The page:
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Gov. Scott wants to improve public safety. Lawmakers, justice officials say his budget falls short

A placard on a wall to the right of a door at the Vermont Statehouse reads, "judiciary."
Zoe McDonald
Vermont Public file
Rep. Martin LaLonde, the Democratic chair of the House Judiciary Committee, said there’s a disconnect between Scott’s rhetoric on public safety and the budget he presented to lawmakers last month.

Republican Gov. Phil Scott says improving public safety in Vermont is one of his top priorities this year, but Democratic lawmakers say his proposed budget underfunds the judicial system needed to hold offenders to account.

The Department of State’s Attorneys and Sheriffs told lawmakers this week that Scott’s fiscal year 2025 budget proposal would force them to eliminate as many as nine positions next year. The Vermont Judiciary, meanwhile, said Scott’s spending plan doesn’t fund 15 new staff positions it needs to manage the nearly 17,000 criminal cases pending in county courts.

South Burlington Rep. Martin LaLonde, the Democratic chair of the House Judiciary Committee, said there’s a disconnect between Scott’s rhetoric on public safety and the budget he presented to lawmakers last month.

“He’s talking the talk but not walking the walk as far as what needs to be done,” LaLonde said.

Scott dedicated his weekly media briefing Wednesday to the issue of public safety and reiterated his push for harsher sanctions for repeat offenders.

“Some have described my approach as tough on crime,” Scott said. “But the alternative is being soft on crime.”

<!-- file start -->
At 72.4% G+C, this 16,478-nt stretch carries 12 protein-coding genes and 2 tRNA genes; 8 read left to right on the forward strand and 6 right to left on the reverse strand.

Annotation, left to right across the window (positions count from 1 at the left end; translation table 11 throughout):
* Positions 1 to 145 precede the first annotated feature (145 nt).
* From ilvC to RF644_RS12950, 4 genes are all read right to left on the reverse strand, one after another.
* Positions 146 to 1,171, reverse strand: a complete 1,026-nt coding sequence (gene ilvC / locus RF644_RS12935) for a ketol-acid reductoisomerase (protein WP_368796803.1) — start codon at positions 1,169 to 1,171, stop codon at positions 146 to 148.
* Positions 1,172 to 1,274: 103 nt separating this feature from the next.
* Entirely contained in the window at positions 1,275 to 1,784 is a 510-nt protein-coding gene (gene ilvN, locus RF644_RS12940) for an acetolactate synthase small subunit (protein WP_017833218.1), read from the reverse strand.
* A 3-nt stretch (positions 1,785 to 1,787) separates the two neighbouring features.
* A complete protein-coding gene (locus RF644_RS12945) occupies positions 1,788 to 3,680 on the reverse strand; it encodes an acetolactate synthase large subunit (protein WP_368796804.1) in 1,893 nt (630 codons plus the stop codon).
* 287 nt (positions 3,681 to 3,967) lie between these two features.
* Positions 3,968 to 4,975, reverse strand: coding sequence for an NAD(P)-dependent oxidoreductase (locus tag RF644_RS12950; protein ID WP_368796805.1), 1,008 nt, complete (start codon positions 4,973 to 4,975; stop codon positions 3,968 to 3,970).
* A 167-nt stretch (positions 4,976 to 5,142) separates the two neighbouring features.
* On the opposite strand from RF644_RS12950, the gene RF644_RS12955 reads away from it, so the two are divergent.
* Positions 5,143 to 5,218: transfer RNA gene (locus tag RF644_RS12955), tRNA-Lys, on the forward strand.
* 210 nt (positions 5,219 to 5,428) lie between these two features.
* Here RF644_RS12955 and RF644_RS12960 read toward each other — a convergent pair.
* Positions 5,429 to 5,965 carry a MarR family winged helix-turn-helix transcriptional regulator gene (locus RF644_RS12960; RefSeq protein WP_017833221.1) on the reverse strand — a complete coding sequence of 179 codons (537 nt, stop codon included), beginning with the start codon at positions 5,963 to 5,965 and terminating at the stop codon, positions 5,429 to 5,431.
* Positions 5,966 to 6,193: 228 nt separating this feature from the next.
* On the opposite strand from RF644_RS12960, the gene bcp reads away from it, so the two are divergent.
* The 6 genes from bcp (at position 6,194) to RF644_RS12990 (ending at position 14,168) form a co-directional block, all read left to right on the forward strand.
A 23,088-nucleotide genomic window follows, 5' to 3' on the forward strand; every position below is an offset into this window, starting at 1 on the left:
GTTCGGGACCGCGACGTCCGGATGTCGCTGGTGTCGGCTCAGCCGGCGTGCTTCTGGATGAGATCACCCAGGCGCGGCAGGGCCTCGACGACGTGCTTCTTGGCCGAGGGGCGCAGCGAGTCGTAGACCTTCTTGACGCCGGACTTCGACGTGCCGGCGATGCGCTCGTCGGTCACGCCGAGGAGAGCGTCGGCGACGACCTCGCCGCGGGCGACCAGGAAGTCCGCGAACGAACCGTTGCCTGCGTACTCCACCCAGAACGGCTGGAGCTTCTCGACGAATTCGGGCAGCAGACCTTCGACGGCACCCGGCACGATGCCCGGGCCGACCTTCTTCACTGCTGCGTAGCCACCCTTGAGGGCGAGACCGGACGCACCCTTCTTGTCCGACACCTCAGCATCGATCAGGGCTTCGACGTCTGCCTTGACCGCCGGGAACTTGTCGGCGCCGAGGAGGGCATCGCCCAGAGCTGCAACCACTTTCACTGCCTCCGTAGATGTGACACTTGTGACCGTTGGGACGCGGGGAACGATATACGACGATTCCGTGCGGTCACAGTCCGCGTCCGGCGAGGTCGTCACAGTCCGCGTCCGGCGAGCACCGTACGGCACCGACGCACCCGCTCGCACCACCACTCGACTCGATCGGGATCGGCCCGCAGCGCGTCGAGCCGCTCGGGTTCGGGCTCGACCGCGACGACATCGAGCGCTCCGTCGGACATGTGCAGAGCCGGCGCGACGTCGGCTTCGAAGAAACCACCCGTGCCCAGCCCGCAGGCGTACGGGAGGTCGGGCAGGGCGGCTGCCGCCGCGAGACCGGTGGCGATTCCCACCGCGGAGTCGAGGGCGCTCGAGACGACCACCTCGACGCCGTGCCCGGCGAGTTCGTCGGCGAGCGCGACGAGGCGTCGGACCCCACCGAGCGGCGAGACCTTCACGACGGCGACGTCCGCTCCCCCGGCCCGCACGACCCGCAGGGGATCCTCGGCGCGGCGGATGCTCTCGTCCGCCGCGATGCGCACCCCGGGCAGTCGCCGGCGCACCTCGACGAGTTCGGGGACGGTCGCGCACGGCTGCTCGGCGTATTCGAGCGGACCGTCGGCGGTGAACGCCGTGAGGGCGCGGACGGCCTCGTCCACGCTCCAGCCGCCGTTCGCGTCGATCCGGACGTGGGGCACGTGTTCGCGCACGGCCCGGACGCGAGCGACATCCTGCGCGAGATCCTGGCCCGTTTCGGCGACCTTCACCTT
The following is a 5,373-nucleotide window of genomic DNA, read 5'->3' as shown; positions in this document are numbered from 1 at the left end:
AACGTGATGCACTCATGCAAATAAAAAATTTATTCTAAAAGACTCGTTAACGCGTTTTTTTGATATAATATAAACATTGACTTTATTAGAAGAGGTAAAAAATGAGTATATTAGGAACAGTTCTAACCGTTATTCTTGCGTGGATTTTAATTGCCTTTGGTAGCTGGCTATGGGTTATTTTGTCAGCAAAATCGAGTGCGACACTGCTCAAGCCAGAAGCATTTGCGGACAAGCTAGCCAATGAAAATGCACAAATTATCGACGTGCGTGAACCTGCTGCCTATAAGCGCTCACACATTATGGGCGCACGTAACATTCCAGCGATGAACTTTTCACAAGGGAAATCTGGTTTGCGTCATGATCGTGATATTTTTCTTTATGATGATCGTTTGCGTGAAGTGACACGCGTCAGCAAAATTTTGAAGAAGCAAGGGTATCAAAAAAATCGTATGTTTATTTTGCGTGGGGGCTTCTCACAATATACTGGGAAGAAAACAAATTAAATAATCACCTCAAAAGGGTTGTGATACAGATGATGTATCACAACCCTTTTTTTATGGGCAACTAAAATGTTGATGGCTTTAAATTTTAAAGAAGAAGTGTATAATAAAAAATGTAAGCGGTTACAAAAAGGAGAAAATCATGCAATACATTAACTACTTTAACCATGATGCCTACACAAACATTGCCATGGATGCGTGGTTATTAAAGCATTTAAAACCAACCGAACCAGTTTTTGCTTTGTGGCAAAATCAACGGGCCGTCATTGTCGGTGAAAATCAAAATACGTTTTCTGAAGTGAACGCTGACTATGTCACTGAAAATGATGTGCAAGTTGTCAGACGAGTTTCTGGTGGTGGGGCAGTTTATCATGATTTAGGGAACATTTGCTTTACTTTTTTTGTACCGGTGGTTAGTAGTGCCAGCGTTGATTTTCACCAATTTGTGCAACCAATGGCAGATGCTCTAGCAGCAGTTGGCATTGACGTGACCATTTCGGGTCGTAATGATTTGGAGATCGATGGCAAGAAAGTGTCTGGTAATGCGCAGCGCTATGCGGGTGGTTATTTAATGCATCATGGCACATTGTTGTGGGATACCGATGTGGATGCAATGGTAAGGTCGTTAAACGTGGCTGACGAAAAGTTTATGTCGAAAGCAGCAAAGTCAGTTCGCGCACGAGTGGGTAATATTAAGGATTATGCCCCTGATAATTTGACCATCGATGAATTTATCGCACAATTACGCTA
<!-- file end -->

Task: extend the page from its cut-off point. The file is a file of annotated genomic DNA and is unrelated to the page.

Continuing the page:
More from Vermont Public: Gov. Scott has a plan to address crime. The ACLU of Vermont strongly opposes it

LaLonde said he generally appreciates Scott elevating the issue of public safety.

“But when I’ve seen what the governor’s recommended budget is, that budget does not align with that priority that he said,” LaLonde said.

John Campbell, commissioner of the Vermont Department of State’s Attorneys and Sheriffs, said his department will need at least $900,000 more than the governor recommended in order to avoid eliminating personnel next year. And he said in order to make meaningful progress on the backlog in Vermont courts, county prosecutors will need an additional 10 deputy state’s attorney positions statewide.

“The whole criminal justice system, not just the prosecution, but also the defense and judiciary, has not been a major priority of the Legislature over the past 15 or 20 years,” Campbell said. “In order to meet the needs that we’re seeing … to try to make a dent in it, we need resources.”

Defender General Matt Valerio, whose office oversees public defenders in the state, said the governor’s recommended budget falls $2 million short of what the office needs to sustain current operational capacity.

Campbell said that in order to reduce recidivism and improve overall public safety in Vermont, the court system needs to resolve cases as quickly as possible after the alleged offense. The average caseload for individual prosecuting attorneys now exceeds 300 at 10 of the state’s county courthouses.

“And when you’re handling that many prosecutions, there’s no way in the world you can be creative," Campbell said. "There’s no way in the world you’re going to be able to work with defendants to try to find out, what is it that’s driving them? What is it that’s bringing them into the system? ... And how can we deal with that? You don’t have the time. It’s basically just treading water.”

Scott said Wednesday that his budget proposal for the judicial system represents the best his administration could do with limited state revenues.

“We have to live within our means,” he said.

Scott said he’s open to conversations about increasing funding for the judiciary. But he said that money would have to come from somewhere else in the state budget.

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The Vermont Statehouse is often called the people’s house. I am your eyes and ears there. I keep a close eye on how legislation could affect your life; I also regularly speak to the people who write that legislation.
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